124                            <li>position, as a N-uple of selection parameters which define a position in the phase space (e.g. the center of a the 3D geometric box)</li>
125                            <li>size, as the extension of the selected region (dependent on the position specification) in the N-Dim phase space (sides of the 3D deometric box)</li>
126                    </ul>
127                    <p><img src="extraction.JPG" width="582" height="246" border="0"/></p>
128                    <p>The SimDAP protocol is designed primarily as a &quot;data on demand&quot; service, with dataset created on the fly by the service given the position and size of the desired output dataset as specified by the client. This is not a simple task for various reasons. First, simulations data adopts specific units and coordinate systems, which depend on the nature of the problem, the characteristics of the algorithms and their implementation.  Furthermore, simulation outputs can be represented by a wode variety of completely different data objects. For example, the output can consist in a set of particles in a given volume, where each particle has its physical position and a set of associated scalar and vector quantities, like velocity, mass density, temperature etc. On the other hand, mesh based simulations describe their data as discrete fields defined on a regular or adaptive mesh. The SimDAP protocol has the goal of providing a uniform description of the selection service trying keep it simple and, at the same time, to include as many different kind of simulations and data as possible.</p>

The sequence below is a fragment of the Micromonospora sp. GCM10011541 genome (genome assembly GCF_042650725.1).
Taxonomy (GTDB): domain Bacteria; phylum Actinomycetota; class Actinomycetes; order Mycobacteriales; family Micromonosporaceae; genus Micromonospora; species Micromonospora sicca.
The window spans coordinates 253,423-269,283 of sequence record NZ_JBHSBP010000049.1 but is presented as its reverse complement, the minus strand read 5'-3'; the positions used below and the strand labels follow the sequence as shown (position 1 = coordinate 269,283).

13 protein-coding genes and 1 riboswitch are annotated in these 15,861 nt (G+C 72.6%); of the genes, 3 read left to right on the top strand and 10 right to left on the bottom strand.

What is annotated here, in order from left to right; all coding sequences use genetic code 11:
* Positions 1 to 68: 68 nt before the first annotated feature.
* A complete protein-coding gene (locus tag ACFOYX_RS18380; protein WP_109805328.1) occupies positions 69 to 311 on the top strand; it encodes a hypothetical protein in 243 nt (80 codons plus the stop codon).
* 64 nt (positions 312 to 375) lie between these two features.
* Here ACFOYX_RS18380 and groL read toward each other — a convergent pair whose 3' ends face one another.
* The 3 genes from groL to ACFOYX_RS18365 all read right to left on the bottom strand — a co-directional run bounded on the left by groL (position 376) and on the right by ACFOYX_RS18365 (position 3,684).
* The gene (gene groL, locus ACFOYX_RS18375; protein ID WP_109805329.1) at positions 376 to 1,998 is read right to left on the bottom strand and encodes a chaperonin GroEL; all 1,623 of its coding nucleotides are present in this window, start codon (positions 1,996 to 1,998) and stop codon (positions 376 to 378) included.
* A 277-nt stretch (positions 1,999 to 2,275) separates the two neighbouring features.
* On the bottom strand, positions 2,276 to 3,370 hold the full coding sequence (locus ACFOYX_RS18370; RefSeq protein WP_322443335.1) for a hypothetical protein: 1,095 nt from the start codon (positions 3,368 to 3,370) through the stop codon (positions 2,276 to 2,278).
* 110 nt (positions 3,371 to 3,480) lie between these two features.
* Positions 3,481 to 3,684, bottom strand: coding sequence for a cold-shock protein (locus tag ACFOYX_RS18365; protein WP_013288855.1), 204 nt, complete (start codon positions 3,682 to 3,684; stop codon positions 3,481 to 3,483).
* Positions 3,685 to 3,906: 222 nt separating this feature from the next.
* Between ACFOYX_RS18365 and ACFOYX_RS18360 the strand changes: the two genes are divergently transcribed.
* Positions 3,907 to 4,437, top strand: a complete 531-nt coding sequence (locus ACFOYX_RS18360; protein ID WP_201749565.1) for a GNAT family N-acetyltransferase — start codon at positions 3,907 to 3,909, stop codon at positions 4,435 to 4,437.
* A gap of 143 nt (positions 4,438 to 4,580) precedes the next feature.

129                  <p>In operation, SimDAP represents a negotiation between the client and the data service, which allows to select and retrieve a specific subset of available data. The retrieval of the complete dataset can be considered as a <i>degenerate</i> selection of all the volume and all the parameters. However, notice that even this case does not lead to a simple download of the original data file, since data are delivered in the standard TVO format described in section X.X.</p>                  <p>In operation, SimDAP represents a negotiation between the client and the data service, which allows to select and retrieve a specific subset of available data. The retrieval of the complete dataset can be considered as a <i>degenerate</i> selection of all the volume and all the parameters. However, notice that even this case does not lead to a simple download of the original data file, since data are delivered in the standard TVO format described in section X.X.</p>
130                  <p>                  <p>
131  In summary, we can identify five main stages for the SimDAP service.  In summary, we can identify five main stages for the SimDAP service.
# Line 166  Line 171 
171    
172  <br/>  <br/>
173  <h2><a name="sec3">3 Simulation Selection and Units</a></h2>  <h2><a name="sec3">3 Simulation Selection and Units</a></h2>